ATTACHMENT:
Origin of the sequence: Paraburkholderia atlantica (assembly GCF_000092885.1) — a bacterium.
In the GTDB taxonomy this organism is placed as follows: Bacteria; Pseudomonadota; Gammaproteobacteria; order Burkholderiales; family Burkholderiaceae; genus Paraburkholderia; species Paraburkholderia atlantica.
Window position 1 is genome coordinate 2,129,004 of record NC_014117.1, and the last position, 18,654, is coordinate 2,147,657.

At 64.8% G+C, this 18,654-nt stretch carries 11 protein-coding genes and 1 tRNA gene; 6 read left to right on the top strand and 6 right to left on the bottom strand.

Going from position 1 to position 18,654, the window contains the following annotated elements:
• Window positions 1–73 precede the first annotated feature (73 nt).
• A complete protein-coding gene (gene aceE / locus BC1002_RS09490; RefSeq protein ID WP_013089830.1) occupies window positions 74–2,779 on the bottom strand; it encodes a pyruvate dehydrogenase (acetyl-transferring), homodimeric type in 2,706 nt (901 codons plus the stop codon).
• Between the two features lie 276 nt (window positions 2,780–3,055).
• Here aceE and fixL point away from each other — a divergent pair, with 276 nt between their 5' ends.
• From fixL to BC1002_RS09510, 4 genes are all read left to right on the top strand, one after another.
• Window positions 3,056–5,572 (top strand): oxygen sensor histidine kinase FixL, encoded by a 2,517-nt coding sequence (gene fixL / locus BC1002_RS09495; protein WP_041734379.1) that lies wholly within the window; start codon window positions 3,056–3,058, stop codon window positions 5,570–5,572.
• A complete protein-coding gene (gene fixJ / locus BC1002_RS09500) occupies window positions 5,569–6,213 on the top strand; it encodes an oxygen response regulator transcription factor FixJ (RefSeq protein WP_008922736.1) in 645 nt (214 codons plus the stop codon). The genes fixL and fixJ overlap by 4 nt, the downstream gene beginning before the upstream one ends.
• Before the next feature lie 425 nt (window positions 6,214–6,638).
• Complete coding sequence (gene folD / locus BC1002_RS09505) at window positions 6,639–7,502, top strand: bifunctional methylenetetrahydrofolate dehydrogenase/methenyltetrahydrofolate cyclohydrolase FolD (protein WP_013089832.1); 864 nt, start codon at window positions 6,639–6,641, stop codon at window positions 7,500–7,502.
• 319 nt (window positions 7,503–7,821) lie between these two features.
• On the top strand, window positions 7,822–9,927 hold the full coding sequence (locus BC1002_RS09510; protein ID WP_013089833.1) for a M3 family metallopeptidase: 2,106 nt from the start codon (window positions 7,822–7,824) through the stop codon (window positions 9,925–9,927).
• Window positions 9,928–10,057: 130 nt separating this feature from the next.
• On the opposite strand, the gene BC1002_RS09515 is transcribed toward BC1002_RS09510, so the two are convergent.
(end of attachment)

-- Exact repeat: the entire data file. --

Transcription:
Origin of the sequence: Paraburkholderia atlantica (assembly GCF_000092885.1) — a bacterium.
In the GTDB taxonomy this organism is placed as follows: Bacteria; Pseudomonadota; Gammaproteobacteria; order Burkholderiales; family Burkholderiaceae; genus Paraburkholderia; species Paraburkholderia atlantica.
Window position 1 is genome coordinate 2,129,004 of record NC_014117.1, and the last position, 18,654, is coordinate 2,147,657.

At 64.8% G+C, this 18,654-nt stretch carries 11 protein-coding genes and 1 tRNA gene; 6 read left to right on the top strand and 6 right to left on the bottom strand.

Going from position 1 to position 18,654, the window contains the following annotated elements:
• Window positions 1–73 precede the first annotated feature (73 nt).
• A complete protein-coding gene (gene aceE / locus BC1002_RS09490; RefSeq protein ID WP_013089830.1) occupies window positions 74–2,779 on the bottom strand; it encodes a pyruvate dehydrogenase (acetyl-transferring), homodimeric type in 2,706 nt (901 codons plus the stop codon).
• Between the two features lie 276 nt (window positions 2,780–3,055).
• Here aceE and fixL point away from each other — a divergent pair, with 276 nt between their 5' ends.
• From fixL to BC1002_RS09510, 4 genes are all read left to right on the top strand, one after another.
• Window positions 3,056–5,572 (top strand): oxygen sensor histidine kinase FixL, encoded by a 2,517-nt coding sequence (gene fixL / locus BC1002_RS09495; protein WP_041734379.1) that lies wholly within the window; start codon window positions 3,056–3,058, stop codon window positions 5,570–5,572.
• A complete protein-coding gene (gene fixJ / locus BC1002_RS09500) occupies window positions 5,569–6,213 on the top strand; it encodes an oxygen response regulator transcription factor FixJ (RefSeq protein WP_008922736.1) in 645 nt (214 codons plus the stop codon). The genes fixL and fixJ overlap by 4 nt, the downstream gene beginning before the upstream one ends.
• Before the next feature lie 425 nt (window positions 6,214–6,638).
• Complete coding sequence (gene folD / locus BC1002_RS09505) at window positions 6,639–7,502, top strand: bifunctional methylenetetrahydrofolate dehydrogenase/methenyltetrahydrofolate cyclohydrolase FolD (protein WP_013089832.1); 864 nt, start codon at window positions 6,639–6,641, stop codon at window positions 7,500–7,502.
• 319 nt (window positions 7,503–7,821) lie between these two features.
• On the top strand, window positions 7,822–9,927 hold the full coding sequence (locus BC1002_RS09510; protein ID WP_013089833.1) for a M3 family metallopeptidase: 2,106 nt from the start codon (window positions 7,822–7,824) through the stop codon (window positions 9,925–9,927).
• Window positions 9,928–10,057: 130 nt separating this feature from the next.
• On the opposite strand, the gene BC1002_RS09515 is transcribed toward BC1002_RS09510, so the two are convergent.